By Nicole Black
Although not all lawyers eagerly embrace technology, most lawyers jumped onto the mobile bandwagon right from the very start. That’s why in the early 2000s, lawyers were prototypical “Crackberry addicts” and from there quickly moved on to adapting to the smartphone revolution with relative ease. So it’s no surprise that in 2017, according to the latest American Bar Association Legal Technology Survey Report, 94% of lawyers surveyed report that they “regularly or occasionally us(e) a mobile device for law-related tasks at home.”
Even at work, smartphones outranked all other computing devices as the most-used device, with 70% of lawyers reporting that they use smartphones at work. The next most popular device used in the office was desktop computers at 66%, followed by laptop computers at 51%, tablets at 25%, and e-readers at less than 1%. Solo attorneys were the most likely to use laptops at work, with 61% of them doing so.
When lawyers are away from their law offices, they use smartphones for a vast array of functions, with accessing email being one of the most popular at 89%. Accessing calendars and contacts follows closely at 75% and 73% respectively. Other popular functions include time and billing and expense tracking.
Tablet use while away from the office is also a regular occurrence. Here are some of the most popular uses for tablets outside of work: 93% of lawyers report using email, 50% access their calendar from their tablets, 42% view their contacts, 47% create documents, 21% track expenses, 20% use trial presentation apps, 23% use apps for time and billing, and 22% for web conferencing.
Since smartphones were first rolled out, iPhones have always been the smartphone of choice for the majority of lawyers and that trend continues in 2017 with 73% of lawyers using iPhones, 23% using Android phones, 3% using Blackberrys, and 2% preferring Windows Mobile.
Because mobile devices are so popular, so too are mobile apps, with 40% of lawyers reporting that they downloaded a legal-specific app to their smartphone. Legal research apps are, by far, the most popular legal app that lawyers use. And that same percentage of lawyers, 40%, reported that they’d downloaded a general business app their smartphone as well, with document storage apps being the most popular.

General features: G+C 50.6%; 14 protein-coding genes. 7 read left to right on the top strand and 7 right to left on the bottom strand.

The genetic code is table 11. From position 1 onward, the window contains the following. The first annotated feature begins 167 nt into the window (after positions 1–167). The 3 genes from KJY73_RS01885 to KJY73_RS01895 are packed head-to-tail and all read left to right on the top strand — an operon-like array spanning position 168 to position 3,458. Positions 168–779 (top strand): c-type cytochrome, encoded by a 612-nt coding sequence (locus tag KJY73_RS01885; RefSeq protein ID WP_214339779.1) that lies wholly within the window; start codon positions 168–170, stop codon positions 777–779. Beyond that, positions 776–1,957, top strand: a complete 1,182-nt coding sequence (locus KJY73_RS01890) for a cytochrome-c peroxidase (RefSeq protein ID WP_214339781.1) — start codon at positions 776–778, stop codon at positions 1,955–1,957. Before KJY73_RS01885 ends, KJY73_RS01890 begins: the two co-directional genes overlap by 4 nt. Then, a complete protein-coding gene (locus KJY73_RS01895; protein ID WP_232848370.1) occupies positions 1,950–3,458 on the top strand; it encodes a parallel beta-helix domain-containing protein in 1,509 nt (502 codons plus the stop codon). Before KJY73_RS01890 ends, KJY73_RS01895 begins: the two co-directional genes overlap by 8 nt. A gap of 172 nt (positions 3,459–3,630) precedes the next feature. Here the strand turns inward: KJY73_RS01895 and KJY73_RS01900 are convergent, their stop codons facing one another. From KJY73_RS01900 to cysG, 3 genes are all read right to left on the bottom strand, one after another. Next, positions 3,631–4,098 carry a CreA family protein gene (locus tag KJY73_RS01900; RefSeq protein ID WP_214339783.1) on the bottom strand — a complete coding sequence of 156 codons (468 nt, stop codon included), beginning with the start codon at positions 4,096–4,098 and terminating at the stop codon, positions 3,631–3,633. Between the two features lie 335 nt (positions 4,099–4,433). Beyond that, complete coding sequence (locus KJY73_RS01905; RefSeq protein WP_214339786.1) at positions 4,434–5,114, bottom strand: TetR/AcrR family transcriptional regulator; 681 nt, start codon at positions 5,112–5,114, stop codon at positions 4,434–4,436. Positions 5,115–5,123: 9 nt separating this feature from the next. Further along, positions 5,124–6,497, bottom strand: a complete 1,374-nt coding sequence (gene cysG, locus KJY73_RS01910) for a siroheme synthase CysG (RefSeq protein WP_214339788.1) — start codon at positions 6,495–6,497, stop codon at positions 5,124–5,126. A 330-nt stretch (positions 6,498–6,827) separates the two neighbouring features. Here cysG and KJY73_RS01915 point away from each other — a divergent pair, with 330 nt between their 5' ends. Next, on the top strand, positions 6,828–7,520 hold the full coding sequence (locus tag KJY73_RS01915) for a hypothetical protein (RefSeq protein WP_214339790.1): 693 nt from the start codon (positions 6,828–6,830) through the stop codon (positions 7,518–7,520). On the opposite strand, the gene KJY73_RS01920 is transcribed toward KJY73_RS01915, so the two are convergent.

Speaking of apps, here are some of my favorite apps and tools, for smartphones, tablets, and laptops. Download a few of these apps to increase your productivity and efficiency while on the road.
- First, consider incorporating a few email management apps into your digital life. Two useful apps are the EZDetach Outlook add-in for easily removing and filing an attachment and the SimplyFile Outlook add-in which makes it easy to file emails in the correct folder with one click and also allows you to turn emails into tasks and appointments.
- If you use Gmail, two useful apps are Gmail Snooze and Sortd. With Snooze you can temporarily archive your emails for days at a time according to the time frame you set for each email. Once the future date you set arrives, the email reappears in your inbox. Sortd overlays your inbox and allows you to revise the subject line of emails and drag and drop them into “to-dos” or add them to a “follow up” column.
- Or, consider foregoing email apps altogether in favor of a more secure and efficient alternative: online client portals. Using online portals, which are built into most legal practice management software systems, you avoid the cumbersome back and forth process of unsecure, threaded emails and instead communicate and share case-related information with your clients in one convenient, secure location via a mobile app or an online interface. You can learn more about the benefits of secure online portals from this infographic.
- As I mentioned above, legal research apps are among the most popular for lawyers. If there’s one legal research app that you download onto your smartphone or tablet today, make sure it’s the Fastcase app. This free app gives you full access to their database so you can easily look up case cites in court or even run case law searches, even if you’re not a Fastcase subscriber.
- Another really useful app for lawyers is a file management app. These are particularly useful for tablets. File management apps store all of your files in one place and some allow annotation of PDFs. There are a number of apps of this type, but one of the most popular is GoodReader ($4.99). My personal favorite is PDF Expert ($9.99).
- Finally, one of my favorite new free apps is Call Protect from AT&T. This app handles nuisance calls to your phone and immediately identifies spammers and telemarketers as soon as the call comes through. So if AT&T is your carrier, make sure to download this app.
These are just a sampling of apps that you may find useful in your law practice. You can find a thorough list of legal apps available here.
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